Volume III, Issue I Spring 2004

Marcia Ball still sharing Austin with the world

Marcia Ball is slowing down. Taking it easy. Letting herself enjoy life.

Well, sort of.

After 34 years of taking her piquant stew of Texas blues and Louisiana swamp boogie on the road throughout the year, to clubs big and small in towns all across the world, the piano-playing singer has cut back to "only" 125 dates a year.

Marcia Ball "There was a time when I was doing 175, probably," the Austin, Texas-based Ball said by phone from Washington, D.C. recently, where she was heading to another gig in Virginia. "I started out doing about 125 a year, but when the opportunity to work more came along, I took it. That would probably have been 10 years ago when I was gearing up with record deals and that sort of thing. After 10 years of that, I thought I could pick and choose a little bit."

Ball has been a mainstay of the fertile Austin, Texas music scene since 1970 – when she was visiting the city and got hooked so bad she stayed. She says the Austin music scene is still as vibrant and alive today as when she arrived.

"We're fortunate in Austin. The young musicians keep coming there and the creative energy never seems to abate."

However, she laughingly said that the economic boom going on in Austin can be tough on musicians. "It helps if the real estate market is depressed so you can afford to live there."

With her most recent album, "So Many Rivers," released on Alligator Records last spring, Ball says she continues to finds new inspiration for her music – says she is still learning, still finding new linfluences.

"I still listen to the piano players; I'm still learning from them.

"I was a professional musician for a number of years before I even heard Professor Longhair."

Ball said when she was a kid and teen, she listened to "the obvious people" for an aspiring blues/rock 'n' roll pianist: Little Richard, Jerry Lee Lewis, Fats Domino.

"Now I'm going back even further to Big Maceo, Little Brother Montgomery and a lot of the amazing stride players and honky tonk piano players."

If influenced by the giants of the past, Ball is probably best known for her collaborations with her contemporaries. She participated in two popular "summit" albums that sold pretty well for the blues world – 1990's "Dreams Come True" with fellow Austin luminaries Lou Ann Barton and Angela Strehli, and 1998's "Sing It" with New Orleans soul singer Irma Thomas and blues singer Tracy Nelson, who came to fame in the 1960s as lead singer for hippie bluesters Mother Earth.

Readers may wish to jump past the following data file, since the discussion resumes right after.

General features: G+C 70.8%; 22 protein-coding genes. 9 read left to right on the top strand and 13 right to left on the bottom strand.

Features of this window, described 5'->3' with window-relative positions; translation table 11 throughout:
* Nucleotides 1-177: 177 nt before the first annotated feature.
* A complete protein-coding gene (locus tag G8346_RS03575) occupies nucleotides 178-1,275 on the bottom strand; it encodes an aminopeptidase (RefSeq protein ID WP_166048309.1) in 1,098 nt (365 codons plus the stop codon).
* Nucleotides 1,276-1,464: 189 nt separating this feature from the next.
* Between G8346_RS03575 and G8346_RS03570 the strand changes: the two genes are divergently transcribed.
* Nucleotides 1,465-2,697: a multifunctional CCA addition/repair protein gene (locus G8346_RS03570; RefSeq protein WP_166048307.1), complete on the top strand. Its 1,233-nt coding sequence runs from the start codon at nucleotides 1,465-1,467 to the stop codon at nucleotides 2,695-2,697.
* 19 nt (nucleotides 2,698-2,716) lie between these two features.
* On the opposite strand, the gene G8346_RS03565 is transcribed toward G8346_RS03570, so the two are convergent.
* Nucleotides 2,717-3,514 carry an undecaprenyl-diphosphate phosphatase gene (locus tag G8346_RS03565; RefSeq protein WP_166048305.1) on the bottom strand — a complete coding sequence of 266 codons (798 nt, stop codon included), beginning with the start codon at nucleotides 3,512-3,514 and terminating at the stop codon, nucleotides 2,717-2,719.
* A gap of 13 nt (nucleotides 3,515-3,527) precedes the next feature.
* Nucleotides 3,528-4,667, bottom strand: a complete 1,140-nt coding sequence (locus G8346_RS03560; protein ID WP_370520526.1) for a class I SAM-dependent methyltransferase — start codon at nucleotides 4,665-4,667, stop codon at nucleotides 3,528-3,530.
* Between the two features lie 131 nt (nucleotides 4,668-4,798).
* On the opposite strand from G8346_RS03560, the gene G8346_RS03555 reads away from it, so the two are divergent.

While Ball said there are no more collaborations on the immediate horizon, she said she often bumps into other Austin musicians at blues festivals. As for another summit?

"It takes a lot of serendipity. A lot of factors have to come togehter." She said that the two summit albums came about because she and the other singers "happened to be on the same label, and the time and place came together." She also recently participated on "Shout, Sister, Shout," a tribute to women blues pioneer Sister Rosetta Tharpe, singing with Strehli and Maria Muldaur.

Ball said she appreciates what previous women musicians went through to make things easier for her generation.

"I'm sure that everything women did was harder then. I take for granted, and women today take for granted, a lot of things that people had to struggle for back then. Attitudes have changed. Opportunities are better. Women's opinions are taken more seriously."

And for the future, Ball said she thinks the blues is in good shape – as long as people don't expect it to be the next big thing.

"I think it's a niche and it's going to continue to be a niche. There will always be an audience for the blues and there will always be people playing the blues."

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